By NICHOLE GOLDEN, Staff Writer | Published February 9, 2017
ATLANTA—More than 300 people from the Archdiocese of Atlanta joined tens of thousands from across the nation for the 44th annual March for Life at the National Mall in Washington, D.C., Jan. 27.
Local groups traveling to the nation’s capital included high school contingents from Blessed Trinity in Roswell, Holy Spirit Prep in Atlanta, Our Lady of Mercy in Fayetteville, Pinecrest Academy in Cumming, and St. Pius X in Atlanta, as well as parish groups from St. Bernadette Church in Cedartown, St. Michael the Archangel Church in Woodstock, and St. Michael Church in Gainesville and college students from Georgia Tech, Georgia State and Lyke House AUC Catholic Center with their chaplains.
Before going to the National Mall to participate in the march, the high school students attended a morning rally and Mass for Life sponsored by the Archdiocese of Washington at the Verizon Center. Nearly 18,000 youth participated in the Mass for Life, filling the arena.
The March for Life traditionally takes place on or near the Jan. 22 anniversary of the U.S. Supreme Court’s 1973 decisions in Roe v. Wade and Doe v. Bolton that legalized abortion. This year it was held several days later due to the presidential inauguration Jan. 20.
H. Patrick Dillon, a senior at Our Lady of Mercy, said he marched in the hope that someday all people will recognize abortion as the slaying of innocent human life.
“Today, we look back on human rights atrocities such as slavery and Jewish persecution during the Holocaust and wonder how humanity could have ever justified such crimes,” said Dillon. “How could we as a people, though not all of us, but any of us, have found these actions acceptable? As we humans work toward a growing respect of human life, I feel that we will come to view abortion in the same dark and shameful light.”
Dillon’s classmate, Mary Kate Walker, said she has always been pro-life and recalls a teacher sharing the painful experience of losing a child through miscarriage.
“Many parents today lose their children due to complications, and many lose their child just because they think it’s the best decision for themselves,” said Walker. “I proudly walked in the march for all the aborted babies who never even had a chance at life, but especially for my teacher’s child and all of the parents who lost their child due to complications.”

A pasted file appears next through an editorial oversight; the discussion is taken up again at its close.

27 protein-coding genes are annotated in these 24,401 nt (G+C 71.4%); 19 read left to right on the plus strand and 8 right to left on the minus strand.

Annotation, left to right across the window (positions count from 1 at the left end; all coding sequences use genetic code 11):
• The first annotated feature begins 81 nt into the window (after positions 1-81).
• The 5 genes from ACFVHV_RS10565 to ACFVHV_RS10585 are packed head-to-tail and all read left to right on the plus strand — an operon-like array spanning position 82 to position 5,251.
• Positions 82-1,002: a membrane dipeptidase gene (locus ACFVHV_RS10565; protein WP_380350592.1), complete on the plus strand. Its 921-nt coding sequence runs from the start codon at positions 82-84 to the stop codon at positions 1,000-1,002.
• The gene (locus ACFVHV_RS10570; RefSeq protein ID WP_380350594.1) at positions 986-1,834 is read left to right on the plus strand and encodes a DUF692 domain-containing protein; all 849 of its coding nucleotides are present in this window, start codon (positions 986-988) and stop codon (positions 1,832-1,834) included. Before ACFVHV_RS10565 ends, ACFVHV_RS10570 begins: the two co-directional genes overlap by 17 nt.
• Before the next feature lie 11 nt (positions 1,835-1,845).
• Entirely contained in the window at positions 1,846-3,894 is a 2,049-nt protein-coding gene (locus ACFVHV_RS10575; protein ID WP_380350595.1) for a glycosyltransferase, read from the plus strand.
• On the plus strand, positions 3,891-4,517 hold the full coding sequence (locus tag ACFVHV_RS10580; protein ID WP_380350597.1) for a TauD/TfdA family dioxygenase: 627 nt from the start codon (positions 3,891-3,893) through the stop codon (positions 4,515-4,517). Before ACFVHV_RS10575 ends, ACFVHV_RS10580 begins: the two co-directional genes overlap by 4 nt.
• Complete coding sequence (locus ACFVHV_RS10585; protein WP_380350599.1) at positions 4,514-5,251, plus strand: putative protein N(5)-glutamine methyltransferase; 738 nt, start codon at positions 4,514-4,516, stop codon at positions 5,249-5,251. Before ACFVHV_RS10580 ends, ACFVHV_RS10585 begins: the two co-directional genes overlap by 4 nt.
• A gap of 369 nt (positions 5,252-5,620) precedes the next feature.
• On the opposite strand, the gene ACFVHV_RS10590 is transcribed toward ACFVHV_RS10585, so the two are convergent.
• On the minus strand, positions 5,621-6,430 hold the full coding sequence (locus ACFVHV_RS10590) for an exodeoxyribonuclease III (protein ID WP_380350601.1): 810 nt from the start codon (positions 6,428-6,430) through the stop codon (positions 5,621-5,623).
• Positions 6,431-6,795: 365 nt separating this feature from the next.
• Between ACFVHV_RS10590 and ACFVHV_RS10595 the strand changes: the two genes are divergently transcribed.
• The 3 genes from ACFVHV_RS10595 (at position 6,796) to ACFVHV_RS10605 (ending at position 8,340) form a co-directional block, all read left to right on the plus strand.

Youth carried preprinted and homemade signs, and some wore hats and T-shirts with March for Life logos.
“A powerful experience”
Pinecrest Academy’s contingent went to Mass on the school campus before departing for Washington on Jan. 23. The group was made up mostly of junior class members.
Their theme was “Understanding and Respecting the Sanctity of Life.” The teachers accompanying the students and tour guides helped them reflect on the theme throughout the week.
Pinecrest students also had the opportunity to tour the Pentagon, White House, Basilica of the National Shrine of the Immaculate Conception, Arlington Cemetery and the Tomb of the Unknown Soldier, the Holocaust Museum, the St. John Paul II Museum and other sites.
Holy Spirit Preparatory School students, led by four chaperones and Father Juan Hernandez, LC, are members of the school’s pro-life apostolate in grades nine to 12.
It was Holy Spirit’s fifth consecutive year to send a delegation to the march.
Brendan Dudley, director of the Respect Life Ministry for the archdiocese, traveled to Washington and connected with numerous ministry leaders.
“The March for Life was a powerful experience full of hope, and it appeared to have record-breaking crowds,” said Dudley.
The theme of the 2017 event was “The Power of One.”
Dudley also attended the 35th annual Rose Dinner, the concluding event on the night of the march, with keynote speaker Cardinal Timothy Dolan of New York. He said the cardinal’s address was a “rousing reminder” of the wayward ideologies that undergird the abortion industry.
“He concluded by sharing a message of hope through the life-affirming example of recently deceased Catholic New York City police detective Steve McDonald who was paralyzed in 1986 in the line of duty and went on to inspire many people throughout the nation,” said Dudley.
Visiting Georgia’s senators
St. Michael Church in Gainesville took its largest group to date with 54 people traveling by bus with Msgr. Jaime Barona, pastor. Group leader Tony Maturo said the majority were 21 or younger and first-time pilgrims.
Msgr. Barona concelebrated the opening Mass at the Basilica of the National Shrine of the Immaculate Conception.
The Gainesville group visited with senior staff members of Georgia’s senators with both committing to support pro-life legislation. The aides encouraged all to continue making their voices known on life issues by reaching out to lawmakers by email, letters and social media.
“I pray that the March for Life may have planted a seed to create a culture of life in all that attended,” said Maturo. “I pray that seed grows and spreads as all of us return home to our families, churches and friends and that the excitement and exuberance for life felt at the March for Life may fuel the fire of life within all of us.”
It was the sixth year for Alison Stone, visual arts teacher at Pinecrest Academy, to serve as chaperone on the trip. Stone said she is always renewed in her own convictions by the students’ joyful testimony.
“Several individuals and other groups commended our students for their zeal and their passion in the two-hour long march to the Supreme Court. By the end of the trip, one student changed her stance from being pro-choice to being pro-life,” she said. “This pilgrimage truly united the whole class and gave them a sense of purpose to stand up and defend the most vulnerable in our society.”